Breaking Down the MLB Offseason

Mat Batts | Staff Writer

The 2010 MLB season was one that will not soon be forgotten. “The Year of The Pitcher,” as it was affectionately nicknamed, presented baseball fans with seven months of non-stop, suspenseful action. The excitement did not end with the crowning of the San Francisco Giants; however, as MLB enthusiasts are enjoying an eventful offseason that can be overwhelming at times. I have broken down the major happenings of this offseason to clear some of the fog for the casual baseball fan.


Managerial Departures

If the 2010 season is remembered in history for one distinct reason, it will not be the numerous no-hitters pitched or the Cinderella story that the baby-faced Giants shared with the world. This past season will forever be remembered as the year that saw three historic managers take off their respective uniforms for the last time.

The retirement of Bobby Cox, Lou Piniella and Joe Torre marked the end of an era in professional baseball, an era that was home to hard-nosed “small ball” and collective success that will never be matched. In a combined 81 seasons as managers, these three men accumulated over 6,500 wins as well as six World Series titles. They became the face of their respective franchises, including Joe Torre’s unmatched success in both New York and Los Angeles.

The baseball world will not soon forget the success had by Cox, Piniella and Torre and their careers surely will soon be immortalized in baseball’s hall of fame.


Trade Market

The trade market in baseball is constantly busy during the winter months and this offseason has been no different. Teams have dealt players to each other on nearly a daily basis in an attempt to bolster their rosters for the upcoming season, but a few major trades have stuck out as particularly interesting.

One of the earliest trades of the offseason surfaced when the Atlanta Braves cut a deal with a divisional rival in the Florida Marlins. The two teams agreed to a trade in November that sent Florida’s powerful second basemen Dan Uggla to Atlanta in exchange for utility man Omar Infante and pitcher Mike Dunn. This trade presented the Braves with some much needed homerun power to their order, but might cost them in the long run as they parted ways with a clutch contact hitter, Omar Infante.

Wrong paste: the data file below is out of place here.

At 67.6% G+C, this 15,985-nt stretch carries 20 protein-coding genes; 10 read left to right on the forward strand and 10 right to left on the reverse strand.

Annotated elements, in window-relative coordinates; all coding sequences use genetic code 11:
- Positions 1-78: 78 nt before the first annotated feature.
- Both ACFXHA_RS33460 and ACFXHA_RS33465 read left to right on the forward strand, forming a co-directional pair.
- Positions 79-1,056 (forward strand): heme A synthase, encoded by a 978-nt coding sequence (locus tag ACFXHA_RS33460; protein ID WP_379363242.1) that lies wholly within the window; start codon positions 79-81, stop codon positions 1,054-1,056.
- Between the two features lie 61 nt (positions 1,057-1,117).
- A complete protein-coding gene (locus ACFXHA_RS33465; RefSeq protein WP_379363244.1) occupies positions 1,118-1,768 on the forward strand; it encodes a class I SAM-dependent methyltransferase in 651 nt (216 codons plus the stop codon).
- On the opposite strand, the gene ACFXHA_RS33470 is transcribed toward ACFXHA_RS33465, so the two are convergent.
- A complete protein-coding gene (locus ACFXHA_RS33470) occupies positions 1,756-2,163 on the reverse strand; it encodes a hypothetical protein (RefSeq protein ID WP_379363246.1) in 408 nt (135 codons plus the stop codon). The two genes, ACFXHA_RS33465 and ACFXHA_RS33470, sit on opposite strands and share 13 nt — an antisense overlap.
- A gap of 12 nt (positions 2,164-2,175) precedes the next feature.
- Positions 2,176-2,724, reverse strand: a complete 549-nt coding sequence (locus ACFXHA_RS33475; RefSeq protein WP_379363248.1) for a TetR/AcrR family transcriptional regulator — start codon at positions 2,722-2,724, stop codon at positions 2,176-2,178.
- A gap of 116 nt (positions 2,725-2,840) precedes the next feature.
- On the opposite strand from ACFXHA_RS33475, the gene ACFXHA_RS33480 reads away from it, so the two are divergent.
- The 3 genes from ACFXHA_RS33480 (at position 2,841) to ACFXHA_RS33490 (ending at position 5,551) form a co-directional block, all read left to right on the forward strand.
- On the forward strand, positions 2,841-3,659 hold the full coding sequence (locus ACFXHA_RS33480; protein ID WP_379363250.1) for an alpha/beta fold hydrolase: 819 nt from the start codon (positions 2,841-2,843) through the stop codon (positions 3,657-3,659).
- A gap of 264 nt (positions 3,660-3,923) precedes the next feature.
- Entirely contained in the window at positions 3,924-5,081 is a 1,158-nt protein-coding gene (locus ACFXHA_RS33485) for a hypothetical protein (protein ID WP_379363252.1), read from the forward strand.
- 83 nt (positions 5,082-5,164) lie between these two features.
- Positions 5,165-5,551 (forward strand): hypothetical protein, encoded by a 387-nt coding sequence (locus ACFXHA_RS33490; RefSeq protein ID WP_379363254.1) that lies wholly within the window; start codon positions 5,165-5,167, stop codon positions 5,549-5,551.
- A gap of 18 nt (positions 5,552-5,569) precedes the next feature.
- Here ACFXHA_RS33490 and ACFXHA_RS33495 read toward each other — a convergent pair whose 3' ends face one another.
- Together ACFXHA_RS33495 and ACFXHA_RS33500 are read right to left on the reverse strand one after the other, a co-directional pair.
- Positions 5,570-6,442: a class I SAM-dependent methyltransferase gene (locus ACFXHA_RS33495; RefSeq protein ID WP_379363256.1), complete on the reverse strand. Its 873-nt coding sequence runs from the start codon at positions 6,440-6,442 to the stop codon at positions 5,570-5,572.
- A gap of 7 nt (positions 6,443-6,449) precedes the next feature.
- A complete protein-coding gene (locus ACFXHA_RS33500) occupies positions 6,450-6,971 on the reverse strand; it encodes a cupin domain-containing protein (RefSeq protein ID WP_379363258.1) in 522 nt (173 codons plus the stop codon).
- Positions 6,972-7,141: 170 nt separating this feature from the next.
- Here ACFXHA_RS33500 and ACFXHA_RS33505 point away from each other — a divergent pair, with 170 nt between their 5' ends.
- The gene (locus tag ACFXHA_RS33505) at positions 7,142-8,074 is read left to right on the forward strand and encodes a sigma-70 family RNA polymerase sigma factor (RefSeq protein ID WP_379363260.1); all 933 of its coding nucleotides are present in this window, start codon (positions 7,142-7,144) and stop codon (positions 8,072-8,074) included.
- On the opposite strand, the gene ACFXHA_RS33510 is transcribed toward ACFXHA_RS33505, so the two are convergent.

Another trade that shook up the dynamics of the upcoming season occurred when the Kansas City Royals dealt ace pitcher Zach Grienke to the Milwaukee Brewers in order to obtain shortstop Alcides Escobar and outfielder Lorenzo Cain in addition to a few minor league prospects. This trade could greatly benefit the Brewers if Grienke is able to return to his 2009 form, a season in which he posted an impressive 2.16 ERA.

The Boston Red Sox expressed their desire to win as they struck a deal with San Diego that sent pitcher Brian Fuentes and two minor league players to the west coast for the services of superstar Adrian Gonzalez. Gonzalez will give the Red Sox the luxury of having one of the best pure power hitters in the game.

The most recent trade that has everyone buzzing includes dominant pitcher, Matt Garza. The Tampa Bay Rays dealt Garza to the Chicago Cubs in a deal that sent pitcher Chris Archer, outfielder Brandon Guyer and a number of minor league prospects to Tampa Bay. Garza is coming off of a successful 2010 season that included the first no-hitter in franchise history and looks to help a struggling Cubs team back to the elite of the NL Central division.


Hall of Fame

The 2011 Hall of Fame inductions celebrated the careers of two outstanding players in early January as Roberto Alomar and Bert Blyleven were enshrined. Alomar boasted a .300 career batting average and 12 Gold Gloves on his resume, while Blyleven accumulated 287 wins and 3,701 strikeouts as a pitcher. Notable names that were not elected into Cooperstown included Jeff Bagwell, Fred McGriff, Mark McGwire and Rafael Palmeiro.


Free Agent Frenzy

The final aspect of the offseason that has and continues to shake up the league is the race to sign free agents. Big names on the free agent market can change a team’s outlook on the season in a heartbeat and general managers will do anything to sign the next top player.

The free agent frenzy led off with a highly publicized standoff between the New York Yankees and their franchise star Derek Jeter. The two battled for weeks before agreeing to a contract that keeps Jeter in pinstripes for at least three more years.

The Washington Nationals also made waves in the free agent game as they signed slugger Jason Werth to a contract that marked his departure from divisional foe Philadelphia.

Arguably the most touted free agent this offseason was Cliff Lee. In a position to sign with nearly any team he pleased, the left-handed pitching ace decided to return to a familiar team when he signed a contract with the Phillies. Lee will join forces with the two Roy’s, Halladay and Oswalt, as well as Cole Hamels, to create what will surely be a dominant starting rotation.

The current winners of the free agent war, however, trumped this deal as the Boston Red Sox signed outfielder Carl Crawford. This deal, along with the trade for Gonzalez creates the possibility for dominance. These two power hitters, combined with Boston’s already potent offense are sure to wreak havoc on the league this spring.